The Joy of Giving

Uncle Neal insisted she come to the East Village for a visit. “You have to come, Tina. You just have to.”

Tina held her breath and bugged her eyes out. “I can’t come today. I’m sorry.” She went down her mental checklist. There was so much still to do. And don’t forget to get some orange juice; Blair won’t drink anything else.

“When then?” Uncle Neal’s voice floated over the phone, his happiness dancing over the air.

She shook her head. She considered throwing the cell phone under a passing taxi, imagining the satisfying crunch.

“Well?”

The man could be so infuriating, and yet they both knew what she would do—and that made her all the more angry. With a deep breath, she caved in. “Sunday. I’ll be up in the afternoon.”

Wheels spun in her mind, manufacturing possibilities and ulterior motives. She could almost feel his smile.

“Really?”

She closed her eyes. Oh God. “Yeah.”

“You’re awesome! See you Sunday.”

This time, the sigh she let out came from her toes. “Yeah. Sure. Whatever.” Damn it, Uncle Neal. What have I agreed to?

“Oh! I almost forgot! I got you a present. I just know that you’ll love it.”

Tina could hear someone calling in the background over the line.

“Okay. Ah, well, thanks.” I guess.

“Ah … bye!” The phone disconnected. Neal was gone.

She stared at the screen on her cell. “See you. Bye,” she said to herself.

On Sunday, Tina took the subway into Manhattan. The more she thought about it, the angrier she got. If her mom wanted to see her, she should call her herself. Why play games? What could be wrong? Was she sick? If she needed a break from Uncle Neal, there were others who would help. Mom knew that, but Mom could be so freaking stubborn. Heck, her mom could come down to Brooklyn for once. Just once. Was it too much to ask? Really.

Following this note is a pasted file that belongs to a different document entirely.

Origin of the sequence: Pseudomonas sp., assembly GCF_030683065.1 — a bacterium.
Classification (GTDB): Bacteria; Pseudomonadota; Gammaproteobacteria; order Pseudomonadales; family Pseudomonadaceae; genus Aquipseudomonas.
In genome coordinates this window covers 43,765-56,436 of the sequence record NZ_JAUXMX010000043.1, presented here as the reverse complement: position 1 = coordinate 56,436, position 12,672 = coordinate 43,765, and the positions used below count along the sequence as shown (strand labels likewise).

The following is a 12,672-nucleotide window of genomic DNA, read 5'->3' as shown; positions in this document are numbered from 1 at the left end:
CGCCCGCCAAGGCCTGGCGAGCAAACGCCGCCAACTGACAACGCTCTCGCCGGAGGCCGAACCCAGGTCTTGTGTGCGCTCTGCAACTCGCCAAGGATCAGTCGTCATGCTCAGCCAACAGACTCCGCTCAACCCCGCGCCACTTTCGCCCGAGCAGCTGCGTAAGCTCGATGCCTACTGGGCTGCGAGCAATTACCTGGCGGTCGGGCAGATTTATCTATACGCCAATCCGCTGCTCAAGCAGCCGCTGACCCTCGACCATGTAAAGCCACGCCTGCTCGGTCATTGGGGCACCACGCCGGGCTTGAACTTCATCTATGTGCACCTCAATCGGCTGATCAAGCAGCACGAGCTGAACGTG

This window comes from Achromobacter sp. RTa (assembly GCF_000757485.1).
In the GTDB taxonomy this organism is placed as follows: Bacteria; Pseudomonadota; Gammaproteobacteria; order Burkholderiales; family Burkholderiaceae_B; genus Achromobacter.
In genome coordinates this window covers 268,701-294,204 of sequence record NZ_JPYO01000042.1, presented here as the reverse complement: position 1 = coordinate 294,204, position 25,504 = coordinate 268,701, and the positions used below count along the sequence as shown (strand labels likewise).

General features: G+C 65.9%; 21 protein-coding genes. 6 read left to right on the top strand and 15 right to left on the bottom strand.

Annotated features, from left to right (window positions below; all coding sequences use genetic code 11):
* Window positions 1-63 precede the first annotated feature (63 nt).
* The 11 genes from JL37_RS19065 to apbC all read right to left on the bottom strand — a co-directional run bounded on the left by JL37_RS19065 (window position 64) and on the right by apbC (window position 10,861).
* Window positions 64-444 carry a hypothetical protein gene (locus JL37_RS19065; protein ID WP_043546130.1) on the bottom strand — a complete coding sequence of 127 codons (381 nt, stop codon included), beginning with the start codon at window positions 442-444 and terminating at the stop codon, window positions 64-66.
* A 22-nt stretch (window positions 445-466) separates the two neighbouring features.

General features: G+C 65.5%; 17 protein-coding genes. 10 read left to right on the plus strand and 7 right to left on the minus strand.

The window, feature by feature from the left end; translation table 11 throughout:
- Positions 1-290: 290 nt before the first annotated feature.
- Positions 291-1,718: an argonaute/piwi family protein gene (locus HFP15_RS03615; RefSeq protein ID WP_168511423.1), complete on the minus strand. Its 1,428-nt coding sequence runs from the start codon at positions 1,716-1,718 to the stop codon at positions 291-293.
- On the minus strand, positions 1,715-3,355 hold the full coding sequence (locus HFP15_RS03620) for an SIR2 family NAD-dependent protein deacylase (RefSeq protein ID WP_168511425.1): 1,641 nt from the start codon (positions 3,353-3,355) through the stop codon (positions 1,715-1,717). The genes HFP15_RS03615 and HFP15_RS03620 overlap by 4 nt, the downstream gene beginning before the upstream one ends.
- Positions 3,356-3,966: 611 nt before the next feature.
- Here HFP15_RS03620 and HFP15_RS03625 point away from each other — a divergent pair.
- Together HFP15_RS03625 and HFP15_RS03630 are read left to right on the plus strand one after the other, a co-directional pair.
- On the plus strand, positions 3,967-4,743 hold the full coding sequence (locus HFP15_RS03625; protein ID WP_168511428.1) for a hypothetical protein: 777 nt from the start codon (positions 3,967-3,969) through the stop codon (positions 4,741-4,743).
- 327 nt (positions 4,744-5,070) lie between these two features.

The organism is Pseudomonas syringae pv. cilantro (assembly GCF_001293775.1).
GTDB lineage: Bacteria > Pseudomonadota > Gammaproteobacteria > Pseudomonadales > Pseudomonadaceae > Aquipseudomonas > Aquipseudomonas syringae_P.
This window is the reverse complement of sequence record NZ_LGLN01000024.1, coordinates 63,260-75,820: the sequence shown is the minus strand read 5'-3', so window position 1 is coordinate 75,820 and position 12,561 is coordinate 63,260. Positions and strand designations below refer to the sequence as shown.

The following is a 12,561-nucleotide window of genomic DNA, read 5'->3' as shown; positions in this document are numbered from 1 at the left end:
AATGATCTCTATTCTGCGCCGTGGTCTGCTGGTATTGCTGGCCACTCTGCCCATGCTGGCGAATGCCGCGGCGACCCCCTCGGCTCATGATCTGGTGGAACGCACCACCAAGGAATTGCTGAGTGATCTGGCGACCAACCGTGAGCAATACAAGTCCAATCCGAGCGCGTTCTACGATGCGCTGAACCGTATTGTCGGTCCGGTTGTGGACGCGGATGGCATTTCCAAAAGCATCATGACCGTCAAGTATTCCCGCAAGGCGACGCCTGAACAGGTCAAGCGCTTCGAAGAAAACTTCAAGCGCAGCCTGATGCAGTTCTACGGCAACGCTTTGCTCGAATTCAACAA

When she got to the brownstone, Tina rang the bell.

“Yes?” It was Mom.

“It’s me. I’m here.”

There was a pause. “Oh, Tina. I didn’t know you were coming. Here,” a buzzer sounded. “Come on up.”

Pulling the door open, Tina headed up the worn stairs. Memories of a little girl in her school uniform came unbidden and unwanted.

Mom greeted Tina at the door with a big hug. In the apartment, Neal rocked back and forth to a frenetic beat only he heard.

Tina pulled back. “Seriously? You didn’t know I was coming?”

Her brow furrowed, Mom replied, “What? Of course not. It’s a pleasant surprise though.” Mom looked exhausted. The black cat, Simon, purred and rubbed against Tina’s leg.

Neal smiled like he’d eaten a goldfish. “I have a present!” he said. He bounced down the hall to his room.

Looking at her mom, Tina decided to let whatever this was just play out.

Her mom shrugged, confusion squirming on her face. What was Uncle Neal up to? Apparently, neither of them had a clue.

Uncle Neal returned with a cardboard box. The lid was taped on with duct tape.

“What is that?” asked Mom.

Her uncle pulsed with enthusiasm. “Open it! Open it!”

Concern filled her mother’s eyes.

Tina sat on the sofa and pried the package apart. The box was filled with coupons and free samples of various products. What was this?

“Do you like them?” Uncle Neal asked. He beamed with excitement. Like a kid on Christmas morning. Like the kid she had always known. The kid he would always be.

Tina tried to hide her shock and sinking disappointment. What did I expect? I should’ve known it would be something like this. “Ah, well, I’m certainly surprised.” She forced herself to smile. “You must have been saving all this … stuff … for a long time.”

He nodded and rubbed his hands together. “Yes! I just knew you would know what to do with them.” Pride shown in Uncle Neal’s broad smile, unfazed by the long prominent scar across his brow.

Tina felt tears forming in the corners of her eyes. She nodded.


Picture is copyright by Pete Jelliffe.

Daily Post prompt.

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